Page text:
It is our great fortune that we haven’t much been called upon to make real sacrifices since World War II. We’re not just out of practice, though — the concept of the “greater good” has taken a real beating in recent decades, in favor of a mythical rugged individualism that claims the virtue of self-sufficiency and dismisses any sense of responsibility to each other as a form of socialism.
The end result: “This is America. And I’ll do what I want.” And everybody else can go to hell.
In the absence of leadership to guide us, it has ended up the responsibility of individuals and business owners to look out for their communities. In my hometown of Lawrence, Kansas, a popular downtown eatery announced late Saturday it is voluntarily shutting down for two weeks — because customers were still filling the place. Other establishments soon followed suit, or cut back to delivery-only options. In New York, a Time correspondent ran past brunch hot spots in Brooklyn carrying a sign telling customers to “Go the (bleep) HOME.” More mandatory restrictions are on the way this week, but too often, our elected leaders have been slow to do what is necessary, if painful.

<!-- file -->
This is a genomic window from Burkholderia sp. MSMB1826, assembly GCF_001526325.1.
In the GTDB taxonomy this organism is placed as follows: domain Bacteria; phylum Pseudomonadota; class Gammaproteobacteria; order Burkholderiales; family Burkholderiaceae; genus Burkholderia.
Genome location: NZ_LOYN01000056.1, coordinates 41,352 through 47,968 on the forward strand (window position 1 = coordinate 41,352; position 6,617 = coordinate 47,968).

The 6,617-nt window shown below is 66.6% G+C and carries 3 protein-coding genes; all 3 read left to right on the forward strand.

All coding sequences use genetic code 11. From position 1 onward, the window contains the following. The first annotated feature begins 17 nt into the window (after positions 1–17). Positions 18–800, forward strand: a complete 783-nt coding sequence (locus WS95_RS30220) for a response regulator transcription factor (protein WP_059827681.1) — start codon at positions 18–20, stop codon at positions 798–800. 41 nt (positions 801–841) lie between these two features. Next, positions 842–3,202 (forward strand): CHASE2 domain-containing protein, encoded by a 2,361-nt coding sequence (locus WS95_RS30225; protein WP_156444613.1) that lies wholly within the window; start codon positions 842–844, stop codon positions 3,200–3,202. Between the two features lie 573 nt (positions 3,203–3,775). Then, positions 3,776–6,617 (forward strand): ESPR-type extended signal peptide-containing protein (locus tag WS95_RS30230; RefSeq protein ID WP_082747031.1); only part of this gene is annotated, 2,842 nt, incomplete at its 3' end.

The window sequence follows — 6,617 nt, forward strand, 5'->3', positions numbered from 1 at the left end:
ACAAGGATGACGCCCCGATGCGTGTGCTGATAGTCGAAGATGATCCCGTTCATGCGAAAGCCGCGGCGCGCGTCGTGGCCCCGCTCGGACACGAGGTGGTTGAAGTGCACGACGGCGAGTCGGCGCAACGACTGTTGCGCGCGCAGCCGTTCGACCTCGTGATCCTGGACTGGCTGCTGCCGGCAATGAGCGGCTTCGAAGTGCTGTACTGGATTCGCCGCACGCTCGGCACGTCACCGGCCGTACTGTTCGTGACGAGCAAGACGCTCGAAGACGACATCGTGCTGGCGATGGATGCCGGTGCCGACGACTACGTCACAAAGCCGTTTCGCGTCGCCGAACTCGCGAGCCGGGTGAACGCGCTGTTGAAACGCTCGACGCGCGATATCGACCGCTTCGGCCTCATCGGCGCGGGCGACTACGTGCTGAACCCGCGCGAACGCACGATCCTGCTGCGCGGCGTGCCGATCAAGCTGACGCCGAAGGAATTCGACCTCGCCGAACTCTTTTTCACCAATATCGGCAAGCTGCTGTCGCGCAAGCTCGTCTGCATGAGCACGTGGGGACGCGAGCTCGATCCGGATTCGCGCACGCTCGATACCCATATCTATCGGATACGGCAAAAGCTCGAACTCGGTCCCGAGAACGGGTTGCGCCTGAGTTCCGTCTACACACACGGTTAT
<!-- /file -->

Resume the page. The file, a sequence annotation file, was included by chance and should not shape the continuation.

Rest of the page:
This crisis is likely to get worse before it gets better. We Americans can better help each other if we are prepared to make sacrifices for each other over the next few months. It seems we have forgotten how. The time to relearn is now.